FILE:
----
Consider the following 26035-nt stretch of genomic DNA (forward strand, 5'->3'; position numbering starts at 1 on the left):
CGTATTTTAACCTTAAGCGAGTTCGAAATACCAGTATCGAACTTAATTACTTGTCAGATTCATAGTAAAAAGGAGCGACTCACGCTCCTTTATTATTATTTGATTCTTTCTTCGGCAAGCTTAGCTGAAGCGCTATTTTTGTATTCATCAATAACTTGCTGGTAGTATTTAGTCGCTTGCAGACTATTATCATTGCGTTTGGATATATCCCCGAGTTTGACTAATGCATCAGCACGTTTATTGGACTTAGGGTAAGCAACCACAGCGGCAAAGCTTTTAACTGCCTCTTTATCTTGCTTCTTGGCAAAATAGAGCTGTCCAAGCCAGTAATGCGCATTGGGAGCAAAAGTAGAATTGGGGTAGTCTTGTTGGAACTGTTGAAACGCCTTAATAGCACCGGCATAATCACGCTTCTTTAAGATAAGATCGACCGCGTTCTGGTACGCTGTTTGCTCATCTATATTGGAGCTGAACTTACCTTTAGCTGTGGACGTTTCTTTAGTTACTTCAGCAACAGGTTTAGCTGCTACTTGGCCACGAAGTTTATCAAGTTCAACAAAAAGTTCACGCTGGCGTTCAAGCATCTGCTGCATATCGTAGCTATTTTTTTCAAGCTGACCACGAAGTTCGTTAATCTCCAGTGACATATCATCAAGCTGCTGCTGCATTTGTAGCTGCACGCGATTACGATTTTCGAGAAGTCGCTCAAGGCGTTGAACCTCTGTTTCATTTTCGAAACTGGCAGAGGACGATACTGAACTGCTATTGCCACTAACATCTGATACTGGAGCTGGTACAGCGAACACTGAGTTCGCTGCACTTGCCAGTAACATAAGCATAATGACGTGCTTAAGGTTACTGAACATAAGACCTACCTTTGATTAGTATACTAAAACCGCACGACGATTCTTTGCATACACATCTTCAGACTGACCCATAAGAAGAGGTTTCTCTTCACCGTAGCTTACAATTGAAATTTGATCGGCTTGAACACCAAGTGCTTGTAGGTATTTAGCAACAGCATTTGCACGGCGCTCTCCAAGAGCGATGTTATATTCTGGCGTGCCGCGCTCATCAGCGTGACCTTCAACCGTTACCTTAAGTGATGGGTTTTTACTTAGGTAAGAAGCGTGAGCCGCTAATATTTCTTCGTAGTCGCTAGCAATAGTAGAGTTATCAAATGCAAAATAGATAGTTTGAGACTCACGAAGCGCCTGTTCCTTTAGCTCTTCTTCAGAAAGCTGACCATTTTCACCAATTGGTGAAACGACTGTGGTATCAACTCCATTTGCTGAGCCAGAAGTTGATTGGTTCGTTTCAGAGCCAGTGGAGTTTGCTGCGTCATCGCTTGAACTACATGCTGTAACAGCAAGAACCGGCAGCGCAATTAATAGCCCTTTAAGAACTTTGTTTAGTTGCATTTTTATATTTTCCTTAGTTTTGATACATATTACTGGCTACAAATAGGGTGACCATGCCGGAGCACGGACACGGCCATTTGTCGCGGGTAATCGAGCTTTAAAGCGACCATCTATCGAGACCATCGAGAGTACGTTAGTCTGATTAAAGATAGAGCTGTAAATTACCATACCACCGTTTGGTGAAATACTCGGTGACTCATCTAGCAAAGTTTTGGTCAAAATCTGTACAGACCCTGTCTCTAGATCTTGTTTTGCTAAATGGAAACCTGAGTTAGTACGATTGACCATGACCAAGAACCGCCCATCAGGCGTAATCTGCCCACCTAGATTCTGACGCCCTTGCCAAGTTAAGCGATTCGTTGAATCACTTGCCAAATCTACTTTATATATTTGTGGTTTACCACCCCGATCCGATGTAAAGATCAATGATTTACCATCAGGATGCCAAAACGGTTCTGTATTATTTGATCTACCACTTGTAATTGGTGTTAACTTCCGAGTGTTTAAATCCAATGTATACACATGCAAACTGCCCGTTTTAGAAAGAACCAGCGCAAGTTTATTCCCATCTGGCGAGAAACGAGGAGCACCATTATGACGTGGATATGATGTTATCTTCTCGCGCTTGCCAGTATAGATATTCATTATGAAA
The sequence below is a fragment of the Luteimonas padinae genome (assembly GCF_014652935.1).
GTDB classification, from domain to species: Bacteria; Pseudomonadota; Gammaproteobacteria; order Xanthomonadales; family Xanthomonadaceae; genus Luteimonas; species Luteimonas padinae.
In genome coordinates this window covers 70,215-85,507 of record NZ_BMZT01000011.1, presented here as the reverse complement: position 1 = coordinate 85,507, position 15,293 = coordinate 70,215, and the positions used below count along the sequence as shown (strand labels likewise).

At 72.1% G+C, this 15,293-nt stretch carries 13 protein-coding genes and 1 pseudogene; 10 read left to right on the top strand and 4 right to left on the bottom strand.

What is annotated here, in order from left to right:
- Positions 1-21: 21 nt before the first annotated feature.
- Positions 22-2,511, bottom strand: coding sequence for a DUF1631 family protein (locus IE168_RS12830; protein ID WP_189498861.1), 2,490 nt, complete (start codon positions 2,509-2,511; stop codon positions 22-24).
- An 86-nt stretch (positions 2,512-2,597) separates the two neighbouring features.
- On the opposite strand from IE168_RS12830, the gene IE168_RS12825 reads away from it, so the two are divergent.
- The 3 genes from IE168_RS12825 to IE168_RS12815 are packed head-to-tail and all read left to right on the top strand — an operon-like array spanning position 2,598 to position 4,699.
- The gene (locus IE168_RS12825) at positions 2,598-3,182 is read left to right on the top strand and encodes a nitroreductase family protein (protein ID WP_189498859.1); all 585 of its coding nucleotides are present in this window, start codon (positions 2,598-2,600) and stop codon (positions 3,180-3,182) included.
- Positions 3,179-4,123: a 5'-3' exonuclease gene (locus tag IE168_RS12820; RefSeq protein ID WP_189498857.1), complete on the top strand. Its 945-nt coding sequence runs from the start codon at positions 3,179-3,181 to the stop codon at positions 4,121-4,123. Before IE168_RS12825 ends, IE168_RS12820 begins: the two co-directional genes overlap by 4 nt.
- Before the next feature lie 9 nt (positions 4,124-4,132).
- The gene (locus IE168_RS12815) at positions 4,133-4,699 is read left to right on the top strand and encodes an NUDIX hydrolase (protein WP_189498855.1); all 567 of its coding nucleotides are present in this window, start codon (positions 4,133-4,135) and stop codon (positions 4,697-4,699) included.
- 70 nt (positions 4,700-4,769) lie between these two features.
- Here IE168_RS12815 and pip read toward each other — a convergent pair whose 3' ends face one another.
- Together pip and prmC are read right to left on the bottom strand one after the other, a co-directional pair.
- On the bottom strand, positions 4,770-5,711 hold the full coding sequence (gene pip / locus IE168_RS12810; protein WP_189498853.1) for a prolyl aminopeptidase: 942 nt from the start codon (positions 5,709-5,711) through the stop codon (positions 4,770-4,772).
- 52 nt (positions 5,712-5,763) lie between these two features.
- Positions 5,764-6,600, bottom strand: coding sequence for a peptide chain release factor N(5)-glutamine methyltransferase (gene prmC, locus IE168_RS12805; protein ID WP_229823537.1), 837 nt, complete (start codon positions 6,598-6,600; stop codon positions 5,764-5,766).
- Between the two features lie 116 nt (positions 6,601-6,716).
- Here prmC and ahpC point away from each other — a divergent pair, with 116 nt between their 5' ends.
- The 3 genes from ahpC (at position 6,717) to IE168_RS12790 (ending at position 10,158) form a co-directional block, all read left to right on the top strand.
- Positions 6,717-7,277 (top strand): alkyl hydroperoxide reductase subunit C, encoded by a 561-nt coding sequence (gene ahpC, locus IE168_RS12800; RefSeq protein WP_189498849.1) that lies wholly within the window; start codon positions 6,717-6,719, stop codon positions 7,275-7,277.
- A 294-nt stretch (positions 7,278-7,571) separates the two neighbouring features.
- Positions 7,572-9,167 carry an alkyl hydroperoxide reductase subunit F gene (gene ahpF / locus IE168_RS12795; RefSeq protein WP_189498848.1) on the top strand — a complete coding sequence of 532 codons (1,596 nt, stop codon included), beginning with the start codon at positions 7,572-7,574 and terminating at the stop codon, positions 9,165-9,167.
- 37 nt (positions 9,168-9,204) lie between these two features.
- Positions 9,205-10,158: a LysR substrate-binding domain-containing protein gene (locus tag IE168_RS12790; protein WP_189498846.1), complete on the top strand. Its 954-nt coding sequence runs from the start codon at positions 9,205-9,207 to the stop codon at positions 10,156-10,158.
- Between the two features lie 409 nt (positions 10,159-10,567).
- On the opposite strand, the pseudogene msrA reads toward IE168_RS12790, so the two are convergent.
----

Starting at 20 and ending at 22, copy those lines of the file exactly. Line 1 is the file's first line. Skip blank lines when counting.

- On the bottom strand, positions 4,770-5,711 hold the full coding sequence (gene pip / locus IE168_RS12810; protein WP_189498853.1) for a prolyl aminopeptidase: 942 nt from the start codon (positions 5,709-5,711) through the stop codon (positions 4,770-4,772).
- 52 nt (positions 5,712-5,763) lie between these two features.
- Positions 5,764-6,600, bottom strand: coding sequence for a peptide chain release factor N(5)-glutamine methyltransferase (gene prmC, locus IE168_RS12805; protein ID WP_229823537.1), 837 nt, complete (start codon positions 6,598-6,600; stop codon positions 5,764-5,766).